Carson Family Telomere Biology Disorder Research Award

The primary goal of the Carson Family Telomere Biology Disorder Research Award from Team Telomere, Inc. is to support research initiatives that address critical gaps in our understanding of Telomere Biology Disorders. This grant seeks to fund interdisciplinary, translational, and/or clinical research efforts that will lead to the development of therapies and strategies that better diagnose, manage, treat, or cure Telomere Biology Disorders. 

The Carson Family Telomere Biology Disorder Research Award from Team Telomere is a single award of up to $100,000 total costs for a one-year project.

Carson Family Telomere Biology Disorder Research Award Recipient

Principal Investigator: Alison Bertuch, MD, PhD, Baylor College of Medicine

Project Title: Applying DNA-encoded Chemistry Technology to Identify Small Molecule Compounds that Elongate Telomeres

Lay Summary: Our goal is to identify small molecule compounds that increase telomere length and serve as the basis for the development of effective treatments and cures for individuals with dyskeratosis congenita (DC) and related telomere biology disorders (TBDs). The TIN2 protein is recruited to telomeres by its interaction with TRF1, where it prevents telomeres from getting too long. In this research project, we aim to identify compounds that prevent TIN2 from binding to TRF1 and consequently lead to telomere lengthening. We are employing a cutting-edge approach called DNA-encoded chemistry technology or DEC-Tec screening, which allows us to test millions to billions of small molecules in a single tube for their ability to bind TRF1. We have already performed a set of initial screens and have several “hits”. Here, we will optimize our screening approach to identify small molecules that will specifically block TIN2-TRF1 interaction. Our research represents the first application of DEC-Tec screening to the discovery of drugs to treat DC/TBDs.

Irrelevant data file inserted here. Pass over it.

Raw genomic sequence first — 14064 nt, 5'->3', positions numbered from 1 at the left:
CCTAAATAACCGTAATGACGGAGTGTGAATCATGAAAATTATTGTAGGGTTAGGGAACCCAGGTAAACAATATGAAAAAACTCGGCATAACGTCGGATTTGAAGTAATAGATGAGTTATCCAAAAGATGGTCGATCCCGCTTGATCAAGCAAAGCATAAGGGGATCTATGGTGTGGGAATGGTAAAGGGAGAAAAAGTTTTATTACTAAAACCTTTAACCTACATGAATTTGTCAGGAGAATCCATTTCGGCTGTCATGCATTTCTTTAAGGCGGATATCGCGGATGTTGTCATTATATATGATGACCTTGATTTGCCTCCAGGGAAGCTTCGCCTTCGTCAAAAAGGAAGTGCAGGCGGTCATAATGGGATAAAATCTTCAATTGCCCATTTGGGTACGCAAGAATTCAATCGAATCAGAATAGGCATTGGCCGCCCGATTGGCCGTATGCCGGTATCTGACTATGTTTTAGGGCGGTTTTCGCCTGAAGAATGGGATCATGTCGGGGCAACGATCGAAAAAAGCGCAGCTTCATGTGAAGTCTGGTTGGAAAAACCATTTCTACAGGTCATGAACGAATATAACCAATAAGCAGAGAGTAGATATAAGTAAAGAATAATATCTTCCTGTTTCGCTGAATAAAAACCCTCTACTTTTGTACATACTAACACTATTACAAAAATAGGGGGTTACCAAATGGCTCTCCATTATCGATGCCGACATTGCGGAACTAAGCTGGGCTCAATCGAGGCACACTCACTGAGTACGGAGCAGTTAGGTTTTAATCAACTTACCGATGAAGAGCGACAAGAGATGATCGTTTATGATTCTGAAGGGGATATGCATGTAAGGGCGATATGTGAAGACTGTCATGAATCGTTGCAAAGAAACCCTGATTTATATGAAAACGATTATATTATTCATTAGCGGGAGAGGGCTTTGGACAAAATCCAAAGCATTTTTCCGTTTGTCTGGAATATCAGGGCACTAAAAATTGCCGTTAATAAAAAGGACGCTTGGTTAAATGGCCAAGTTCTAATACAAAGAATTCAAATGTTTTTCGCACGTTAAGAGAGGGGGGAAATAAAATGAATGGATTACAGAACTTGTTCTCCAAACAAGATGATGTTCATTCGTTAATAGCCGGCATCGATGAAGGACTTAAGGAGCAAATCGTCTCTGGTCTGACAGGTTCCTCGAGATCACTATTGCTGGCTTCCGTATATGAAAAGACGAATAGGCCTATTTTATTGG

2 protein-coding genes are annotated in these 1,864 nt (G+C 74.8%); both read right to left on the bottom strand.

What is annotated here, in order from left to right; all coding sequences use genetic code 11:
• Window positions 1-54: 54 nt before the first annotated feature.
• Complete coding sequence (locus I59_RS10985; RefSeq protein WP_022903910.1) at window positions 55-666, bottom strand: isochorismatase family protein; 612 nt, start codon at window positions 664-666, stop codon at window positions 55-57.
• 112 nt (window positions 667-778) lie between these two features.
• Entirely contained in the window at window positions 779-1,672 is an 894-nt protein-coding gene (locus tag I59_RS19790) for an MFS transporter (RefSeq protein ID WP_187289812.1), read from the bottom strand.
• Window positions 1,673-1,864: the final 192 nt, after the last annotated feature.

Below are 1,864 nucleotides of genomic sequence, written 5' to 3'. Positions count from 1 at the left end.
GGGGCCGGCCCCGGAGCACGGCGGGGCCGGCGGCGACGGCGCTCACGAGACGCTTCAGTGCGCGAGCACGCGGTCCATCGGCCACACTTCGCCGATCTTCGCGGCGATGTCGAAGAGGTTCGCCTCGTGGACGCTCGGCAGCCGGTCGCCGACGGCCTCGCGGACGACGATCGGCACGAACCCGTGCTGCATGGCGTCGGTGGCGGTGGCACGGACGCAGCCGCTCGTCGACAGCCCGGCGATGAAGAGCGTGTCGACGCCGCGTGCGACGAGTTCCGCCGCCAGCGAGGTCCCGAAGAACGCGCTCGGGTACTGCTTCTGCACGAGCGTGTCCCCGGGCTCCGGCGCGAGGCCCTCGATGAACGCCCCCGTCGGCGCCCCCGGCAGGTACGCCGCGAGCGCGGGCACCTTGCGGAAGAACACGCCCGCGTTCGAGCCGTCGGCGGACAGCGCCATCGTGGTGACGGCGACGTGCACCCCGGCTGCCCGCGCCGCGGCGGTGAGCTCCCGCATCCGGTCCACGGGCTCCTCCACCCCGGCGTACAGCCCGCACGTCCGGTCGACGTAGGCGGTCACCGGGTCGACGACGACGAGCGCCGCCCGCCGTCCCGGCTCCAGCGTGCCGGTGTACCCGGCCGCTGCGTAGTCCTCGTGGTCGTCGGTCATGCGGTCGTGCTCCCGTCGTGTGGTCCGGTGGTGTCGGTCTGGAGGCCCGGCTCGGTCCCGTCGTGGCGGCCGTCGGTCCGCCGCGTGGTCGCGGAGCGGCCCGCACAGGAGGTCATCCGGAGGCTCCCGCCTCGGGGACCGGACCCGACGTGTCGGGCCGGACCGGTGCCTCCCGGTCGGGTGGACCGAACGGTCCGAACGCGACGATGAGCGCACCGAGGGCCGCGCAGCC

What this Award Means to the Carson Family

From the words of Heidi Carson

After my amazing husband, Chad, died in 2019 from complications resulting from his Telomere Biology Disorder (TBD), I was struck by the notion that I never wanted another family to endure the medical odyssey and trauma of loss that ours did. I started volunteering with Team Telomere with the goal of doing whatever I could to advance science toward better treatments for this horrific disease. As I became more involved with Team Telomere and witnessed the power of this small but mighty organization, my vision shifted: I didn’t just want improved treatment options, I wanted science to find our community a cure.

My goal in funding the Carson Family Telomere Biology Disorder Research Award is to empower us to dream big and bold: what is possible when we combine the most promising initiatives in TBD research with an award of this size? I also want this award to set a precedent: Team Telomere is an organization that is more than capable of granting transformational awards with a robust review process premised on fairness and objectivity.